converting data types

This is a discussion on converting data types within the C Programming forums, part of the General Programming Boards category; Is it possible for a float type variable to be placed in an area of memory set up as double ...

  1. #1
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    converting data types

    Is it possible for a float type variable to be placed in an area of memory set up as double when using the scanf() function?

    My line of thinking was that a float is 4 bytes and a double is 8 bytes, so this conversion should be ok, itís like 1/2 a litre into 1 litre right?

    I am confused over a question posed to me that states that this conversion is not possible; maybe I do not understand the question properly. The question is:

    "When utilising the scanf() function, why is it not possible for a float type variable to be placed in an area of memory set up as double?"

    Thanks,

  2. #2
    and the hat of wrongness Salem's Avatar
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    Use "%f" and a pointer to a float to scan a float
    Use "%Lf" and a pointer to a double to scan a double.
    So long as the conversion and the pointer agree, there shouldn't be a problem

  3. #3
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    Quote Originally Posted by Salem
    Use "%f" and a pointer to a float to scan a float
    Use "%Lf" and a pointer to a double to scan a double.
    You meant "%lf"
    Emmanuel Delahaye

    "C is a sharp tool"

  4. #4
    Handy Andy andyhunter's Avatar
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    I am sure it has something to do with how scanf itself functions and nothing to do with whether or not the data types can actually be converted. Maybe somebody who has the C standard laying around would care to enlighten us all.

    BTW Salem I believe he is asking something like this:

    Code:
    double mydouble;
    
    scanf("%f", &mydouble);
    [edit]

    Now I am not up to speed on binary representation of floating point numbers but I would have to guess that scanf does not perform implicit conversions if the type specifier and the variable pointer are of 2 different types. Thus even though a float can be promoted to a double scanf simply dumps the float (real*4) into the high order bits of the double pointer(real*8), thus you will always wind up with a really large negative number.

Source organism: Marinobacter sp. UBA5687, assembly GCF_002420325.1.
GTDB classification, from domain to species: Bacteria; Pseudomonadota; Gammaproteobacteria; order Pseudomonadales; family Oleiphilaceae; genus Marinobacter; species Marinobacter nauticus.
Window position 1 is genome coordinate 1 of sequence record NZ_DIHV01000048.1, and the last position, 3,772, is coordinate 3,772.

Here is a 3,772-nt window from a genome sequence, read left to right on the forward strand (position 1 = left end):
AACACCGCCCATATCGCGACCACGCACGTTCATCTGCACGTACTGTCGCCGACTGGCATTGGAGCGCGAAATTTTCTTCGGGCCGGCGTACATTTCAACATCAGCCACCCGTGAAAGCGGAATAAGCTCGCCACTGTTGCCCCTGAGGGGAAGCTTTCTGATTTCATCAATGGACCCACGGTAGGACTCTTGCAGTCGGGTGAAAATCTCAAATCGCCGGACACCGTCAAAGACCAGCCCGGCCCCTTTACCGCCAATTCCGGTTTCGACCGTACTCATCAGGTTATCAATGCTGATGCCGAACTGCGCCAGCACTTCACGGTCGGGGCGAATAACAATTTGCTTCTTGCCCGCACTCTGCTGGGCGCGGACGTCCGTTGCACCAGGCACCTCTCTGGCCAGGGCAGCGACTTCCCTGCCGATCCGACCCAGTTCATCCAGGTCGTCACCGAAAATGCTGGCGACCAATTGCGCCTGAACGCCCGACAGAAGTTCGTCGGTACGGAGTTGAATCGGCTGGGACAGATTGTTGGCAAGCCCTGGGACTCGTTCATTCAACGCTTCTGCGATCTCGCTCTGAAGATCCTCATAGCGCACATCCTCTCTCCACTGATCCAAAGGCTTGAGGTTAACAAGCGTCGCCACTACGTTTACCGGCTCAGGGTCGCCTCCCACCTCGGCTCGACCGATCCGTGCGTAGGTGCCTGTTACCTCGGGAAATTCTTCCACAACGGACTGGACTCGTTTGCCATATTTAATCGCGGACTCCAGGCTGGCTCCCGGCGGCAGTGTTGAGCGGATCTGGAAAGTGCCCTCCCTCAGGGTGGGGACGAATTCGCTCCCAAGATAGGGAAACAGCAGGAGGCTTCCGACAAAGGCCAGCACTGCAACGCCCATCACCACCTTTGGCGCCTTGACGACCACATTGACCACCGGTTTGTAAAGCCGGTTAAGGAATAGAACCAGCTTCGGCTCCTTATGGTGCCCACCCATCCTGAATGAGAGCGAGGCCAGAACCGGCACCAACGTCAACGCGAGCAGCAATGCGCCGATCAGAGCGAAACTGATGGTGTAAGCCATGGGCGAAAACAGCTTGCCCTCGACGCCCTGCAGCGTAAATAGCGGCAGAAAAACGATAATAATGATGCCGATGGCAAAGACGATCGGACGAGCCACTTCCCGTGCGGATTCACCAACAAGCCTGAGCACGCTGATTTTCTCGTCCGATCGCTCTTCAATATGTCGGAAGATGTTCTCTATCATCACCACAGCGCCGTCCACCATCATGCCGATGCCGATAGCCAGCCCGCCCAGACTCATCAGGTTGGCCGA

Again I could be wrong here as I do not know the interworkings of scanf so do not take this as absolute truth. Just a theory because I cannot seem to find any exact description at this time.

    [/edit]
    Last edited by andyhunter; 01-02-2005 at 11:18 AM.
    i don't think most standard compilers support programmers with more than 4 red boxes - Misplaced

    It is my sacred duity to stand in the path of the flood of ignorance and blatant stupidity... - quzah

    Such pointless tricks ceased to be interesting or useful when we came down from the trees and started using higher level languages. - Salem

  5. #5
    Code Goddess Prelude's Avatar
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    >Maybe somebody who has the C standard laying around would care to enlighten us all.
    It's a type mismatch, what more can be said? Because scanf is a variadic function, it can't police what types you give it and has to assume that you did what you said you would do in the format string.
    My best code is written with the delete key.

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    Quote Originally Posted by andyhunter
    Code:
    double mydouble;
    
    scanf("%f", &mydouble);
    According to the standard, this clearly invokes an undefined behaviour.

    Should be
    Code:
    float mydouble;
    
    scanf("%f", &mydouble);
    or
    Code:
    double mydouble;
    
    scanf("%lf", &mydouble);
    Emmanuel Delahaye

    "C is a sharp tool"

  7. #7
    Guest Sebastiani's Avatar
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    >> I would have to guess that scanf does not perform implicit conversions if the type specifier and the variable pointer are of 2 different types.

    correct, scanf() has no way of knowing what type of data is being passed to it (nor any other variable-argument processing function for that matter) - it relies solely on the format string to obtain that information.
    Code:
    #include <cmath>
    #include <complex>
    bool euler_flip(bool value)
    {
        return std::pow
        (